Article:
Lordstown should let go of plant sewer fight

Debate is continuing over whether the village of Lordstown, which played an instrumental role in securing the General Motors-LG Chem battery plant being built in the village, also should play a role in the sewer service.

As it appears now, wastewater from the new plant, known as Ultium Cells LLC, will travel through sewer lines owned by Trumbull County. The county also is equipped to handle the billing, as it does for all its sanitary sewer customers. County officials met in recent weeks with officials from the GM-LG Chem joint venture, and the county now has made a rate and tap-in proposal for the plant.

Lordstown Mayor Arno Hill suggests, however, the county should consider collecting less than its usual sewage treatment rate of $6.66 per 1,000 gallons of flow and allow the difference to be paid to Lordstown, perhaps in exchange for billing services.

Lordstown does control some wastewater lines in eastern Trumbull County, for which it charges a sewage rate of $5 per 1,000 gallons. The problem is, however, these lines likely are not the ones that will handle the new plant’s sewage treatment.

County officials say reducing their rates would be unfair, particularly to all other county customers who pay the full $6.66 sewage treatment rate.

Now, Lordstown officials believe they are being left out in the cold, largely because they have worked hard from the very beginning to bring the plant here but will see relatively little revenue from the project. Hill believes the new plant should be the village’s sanitary sewer customer.

“We brought the business in. … Shouldn’t we get a small piece of that pie?” Hill said recently. “Nobody has done anything else to bring business in.”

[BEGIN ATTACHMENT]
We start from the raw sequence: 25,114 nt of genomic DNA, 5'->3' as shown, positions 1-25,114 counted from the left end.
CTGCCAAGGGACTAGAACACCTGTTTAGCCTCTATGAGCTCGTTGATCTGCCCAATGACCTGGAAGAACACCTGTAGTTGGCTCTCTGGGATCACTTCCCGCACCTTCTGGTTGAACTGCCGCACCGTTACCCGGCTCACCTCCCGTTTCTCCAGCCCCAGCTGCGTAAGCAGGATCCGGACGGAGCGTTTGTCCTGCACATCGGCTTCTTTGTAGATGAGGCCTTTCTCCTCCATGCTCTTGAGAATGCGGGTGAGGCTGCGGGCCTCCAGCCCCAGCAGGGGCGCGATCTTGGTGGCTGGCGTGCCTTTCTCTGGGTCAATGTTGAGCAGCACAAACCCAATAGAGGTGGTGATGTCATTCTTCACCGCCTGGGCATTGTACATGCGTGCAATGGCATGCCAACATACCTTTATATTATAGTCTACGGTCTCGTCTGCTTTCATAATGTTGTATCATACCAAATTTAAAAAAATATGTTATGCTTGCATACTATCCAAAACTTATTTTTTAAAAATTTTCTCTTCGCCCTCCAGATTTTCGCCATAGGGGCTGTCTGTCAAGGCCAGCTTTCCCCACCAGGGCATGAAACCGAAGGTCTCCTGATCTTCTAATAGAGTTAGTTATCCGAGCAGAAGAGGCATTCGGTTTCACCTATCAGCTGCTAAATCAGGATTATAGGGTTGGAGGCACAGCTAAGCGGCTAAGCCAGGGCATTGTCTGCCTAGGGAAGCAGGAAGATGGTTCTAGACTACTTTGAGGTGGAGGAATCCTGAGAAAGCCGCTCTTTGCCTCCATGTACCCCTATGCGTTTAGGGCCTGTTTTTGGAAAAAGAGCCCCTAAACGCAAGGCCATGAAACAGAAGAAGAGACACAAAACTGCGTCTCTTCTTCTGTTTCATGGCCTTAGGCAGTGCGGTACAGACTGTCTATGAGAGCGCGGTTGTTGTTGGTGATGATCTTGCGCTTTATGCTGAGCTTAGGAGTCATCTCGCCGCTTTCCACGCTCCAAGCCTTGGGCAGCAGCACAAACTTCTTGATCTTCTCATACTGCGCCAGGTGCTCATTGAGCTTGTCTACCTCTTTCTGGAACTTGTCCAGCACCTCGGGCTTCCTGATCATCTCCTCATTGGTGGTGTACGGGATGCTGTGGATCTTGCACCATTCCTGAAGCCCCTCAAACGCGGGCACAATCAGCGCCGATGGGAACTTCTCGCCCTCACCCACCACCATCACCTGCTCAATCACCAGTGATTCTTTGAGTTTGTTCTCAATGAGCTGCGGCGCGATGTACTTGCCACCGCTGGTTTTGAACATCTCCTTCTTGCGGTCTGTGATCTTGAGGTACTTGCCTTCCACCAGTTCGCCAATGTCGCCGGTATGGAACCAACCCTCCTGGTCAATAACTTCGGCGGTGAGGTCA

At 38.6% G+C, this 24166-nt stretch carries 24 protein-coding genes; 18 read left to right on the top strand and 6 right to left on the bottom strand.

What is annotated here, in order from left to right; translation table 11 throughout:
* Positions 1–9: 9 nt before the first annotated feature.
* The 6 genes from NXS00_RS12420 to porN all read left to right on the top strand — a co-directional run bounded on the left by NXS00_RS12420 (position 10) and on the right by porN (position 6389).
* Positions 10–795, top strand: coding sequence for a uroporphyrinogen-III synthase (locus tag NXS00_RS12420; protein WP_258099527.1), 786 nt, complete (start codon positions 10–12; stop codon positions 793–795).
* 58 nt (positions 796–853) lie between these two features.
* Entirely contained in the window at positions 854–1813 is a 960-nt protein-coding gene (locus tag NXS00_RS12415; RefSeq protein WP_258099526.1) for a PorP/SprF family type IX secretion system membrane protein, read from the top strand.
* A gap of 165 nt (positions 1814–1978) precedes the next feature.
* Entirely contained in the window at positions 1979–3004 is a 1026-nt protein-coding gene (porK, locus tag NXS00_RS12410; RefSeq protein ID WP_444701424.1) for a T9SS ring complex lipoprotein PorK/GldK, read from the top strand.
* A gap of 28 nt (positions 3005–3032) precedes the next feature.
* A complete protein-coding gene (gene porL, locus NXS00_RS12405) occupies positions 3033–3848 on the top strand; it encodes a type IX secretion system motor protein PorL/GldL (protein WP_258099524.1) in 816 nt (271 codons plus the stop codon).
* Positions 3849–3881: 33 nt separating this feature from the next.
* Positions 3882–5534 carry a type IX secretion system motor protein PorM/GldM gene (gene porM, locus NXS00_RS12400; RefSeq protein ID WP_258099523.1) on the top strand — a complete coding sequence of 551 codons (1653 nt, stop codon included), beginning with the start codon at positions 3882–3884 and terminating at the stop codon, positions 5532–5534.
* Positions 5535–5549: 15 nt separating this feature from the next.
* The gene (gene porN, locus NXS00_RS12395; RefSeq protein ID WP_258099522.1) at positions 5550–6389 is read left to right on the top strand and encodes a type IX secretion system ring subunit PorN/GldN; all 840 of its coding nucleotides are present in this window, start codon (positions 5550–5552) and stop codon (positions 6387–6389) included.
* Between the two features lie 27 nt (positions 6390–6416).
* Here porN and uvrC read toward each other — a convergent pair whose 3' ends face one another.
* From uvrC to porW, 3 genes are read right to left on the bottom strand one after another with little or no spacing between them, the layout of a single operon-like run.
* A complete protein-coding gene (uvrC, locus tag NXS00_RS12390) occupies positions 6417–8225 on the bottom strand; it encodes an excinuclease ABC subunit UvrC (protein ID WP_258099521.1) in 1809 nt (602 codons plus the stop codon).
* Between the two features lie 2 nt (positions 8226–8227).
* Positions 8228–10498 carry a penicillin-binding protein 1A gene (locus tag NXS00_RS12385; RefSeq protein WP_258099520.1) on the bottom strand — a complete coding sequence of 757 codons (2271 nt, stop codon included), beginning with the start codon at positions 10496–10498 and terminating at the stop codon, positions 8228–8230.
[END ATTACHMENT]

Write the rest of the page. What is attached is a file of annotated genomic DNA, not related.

Hill points out that even with the property tax abatement, Lordstown Exempted Village School District stands to collect about $650,000 per year, along with a portion of the projected annual income tax. In all, Hill says the school district will see close to $900,000 per year in revenue after the new plant opens.

Conversely, the village will see only about $225,000 per year, or about half of the $450,000 expected in income tax. That’s unfair, the mayor says, because the village will provide police, fire and EMS services, along with road maintenance and other services.

Anytime Lordstown village is involved in a tax abatement request of more than 50 percent, it is required to enter into an income tax sharing agreement with the schools. The tax abatement granted to Ultium Cells for this project is 75 percent for 15 years.

Faced with declining revenue streams over the past three years, village officials in January approached the school district seeking permission to keep all the income tax on this project.

The board of education refused by a 5-0 vote, due in large part to a breakdown in negotiations between the two Lordstown entities over whether a school official should have a seat at the tax abatement committee table.

Indeed, we understand the mayor’s frustration at the limited amount of revenue being generated from Ultium for the village. We understand Lordstown is not flush with cash and the village was instrumental from the ground level in securing the new plant.

Still, we cannot support this attempt to utilize wastewater service as a revenue source if, at the end of the day, the village is not providing any part of this necessary utility. That would be disingenuous and inappropriate.

There can be no debate that working together through regionalized efforts is good for everyone involved — including the business.

In this case, perhaps a better answer would be for Lordstown to revisit a deal with the Lordstown Board of Education.

The village and the school district must work together, not against one another, in order to provide the best education and services for the community. It is cooperation that gets things accomplished.


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